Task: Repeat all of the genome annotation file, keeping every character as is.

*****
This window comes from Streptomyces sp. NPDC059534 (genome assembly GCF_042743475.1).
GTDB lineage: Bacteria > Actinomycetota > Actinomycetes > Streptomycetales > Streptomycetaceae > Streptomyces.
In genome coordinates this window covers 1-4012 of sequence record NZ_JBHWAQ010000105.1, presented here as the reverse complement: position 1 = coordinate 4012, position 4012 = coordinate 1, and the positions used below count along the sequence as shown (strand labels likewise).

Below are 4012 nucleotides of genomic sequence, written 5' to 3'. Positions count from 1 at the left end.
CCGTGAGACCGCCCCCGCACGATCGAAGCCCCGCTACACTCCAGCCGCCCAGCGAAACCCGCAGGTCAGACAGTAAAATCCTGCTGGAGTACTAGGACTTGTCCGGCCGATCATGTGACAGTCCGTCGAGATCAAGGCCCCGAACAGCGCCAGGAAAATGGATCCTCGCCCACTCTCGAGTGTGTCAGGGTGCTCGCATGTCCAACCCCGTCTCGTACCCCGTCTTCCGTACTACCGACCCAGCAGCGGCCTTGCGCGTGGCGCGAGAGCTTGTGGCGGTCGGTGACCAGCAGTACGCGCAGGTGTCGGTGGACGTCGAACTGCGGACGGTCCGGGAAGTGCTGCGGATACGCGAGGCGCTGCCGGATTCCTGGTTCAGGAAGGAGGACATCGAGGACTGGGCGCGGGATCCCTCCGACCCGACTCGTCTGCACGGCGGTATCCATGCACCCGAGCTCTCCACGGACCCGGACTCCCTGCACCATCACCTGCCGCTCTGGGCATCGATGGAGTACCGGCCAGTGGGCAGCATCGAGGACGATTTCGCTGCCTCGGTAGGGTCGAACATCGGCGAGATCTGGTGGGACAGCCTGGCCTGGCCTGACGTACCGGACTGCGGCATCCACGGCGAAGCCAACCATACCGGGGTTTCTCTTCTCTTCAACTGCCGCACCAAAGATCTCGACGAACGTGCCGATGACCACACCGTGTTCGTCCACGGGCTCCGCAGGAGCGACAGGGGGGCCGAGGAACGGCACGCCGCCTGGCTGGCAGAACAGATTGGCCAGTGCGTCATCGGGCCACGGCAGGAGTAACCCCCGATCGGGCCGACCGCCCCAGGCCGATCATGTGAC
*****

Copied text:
This window comes from Streptomyces sp. NPDC059534 (genome assembly GCF_042743475.1).
GTDB lineage: Bacteria > Actinomycetota > Actinomycetes > Streptomycetales > Streptomycetaceae > Streptomyces.
In genome coordinates this window covers 1-4012 of sequence record NZ_JBHWAQ010000105.1, presented here as the reverse complement: position 1 = coordinate 4012, position 4012 = coordinate 1, and the positions used below count along the sequence as shown (strand labels likewise).

Below are 4012 nucleotides of genomic sequence, written 5' to 3'. Positions count from 1 at the left end.
CCGTGAGACCGCCCCCGCACGATCGAAGCCCCGCTACACTCCAGCCGCCCAGCGAAACCCGCAGGTCAGACAGTAAAATCCTGCTGGAGTACTAGGACTTGTCCGGCCGATCATGTGACAGTCCGTCGAGATCAAGGCCCCGAACAGCGCCAGGAAAATGGATCCTCGCCCACTCTCGAGTGTGTCAGGGTGCTCGCATGTCCAACCCCGTCTCGTACCCCGTCTTCCGTACTACCGACCCAGCAGCGGCCTTGCGCGTGGCGCGAGAGCTTGTGGCGGTCGGTGACCAGCAGTACGCGCAGGTGTCGGTGGACGTCGAACTGCGGACGGTCCGGGAAGTGCTGCGGATACGCGAGGCGCTGCCGGATTCCTGGTTCAGGAAGGAGGACATCGAGGACTGGGCGCGGGATCCCTCCGACCCGACTCGTCTGCACGGCGGTATCCATGCACCCGAGCTCTCCACGGACCCGGACTCCCTGCACCATCACCTGCCGCTCTGGGCATCGATGGAGTACCGGCCAGTGGGCAGCATCGAGGACGATTTCGCTGCCTCGGTAGGGTCGAACATCGGCGAGATCTGGTGGGACAGCCTGGCCTGGCCTGACGTACCGGACTGCGGCATCCACGGCGAAGCCAACCATACCGGGGTTTCTCTTCTCTTCAACTGCCGCACCAAAGATCTCGACGAACGTGCCGATGACCACACCGTGTTCGTCCACGGGCTCCGCAGGAGCGACAGGGGGGCCGAGGAACGGCACGCCGCCTGGCTGGCAGAACAGATTGGCCAGTGCGTCATCGGGCCACGGCAGGAGTAACCCCCGATCGGGCCGACCGCCCCAGGCCGATCATGTGAC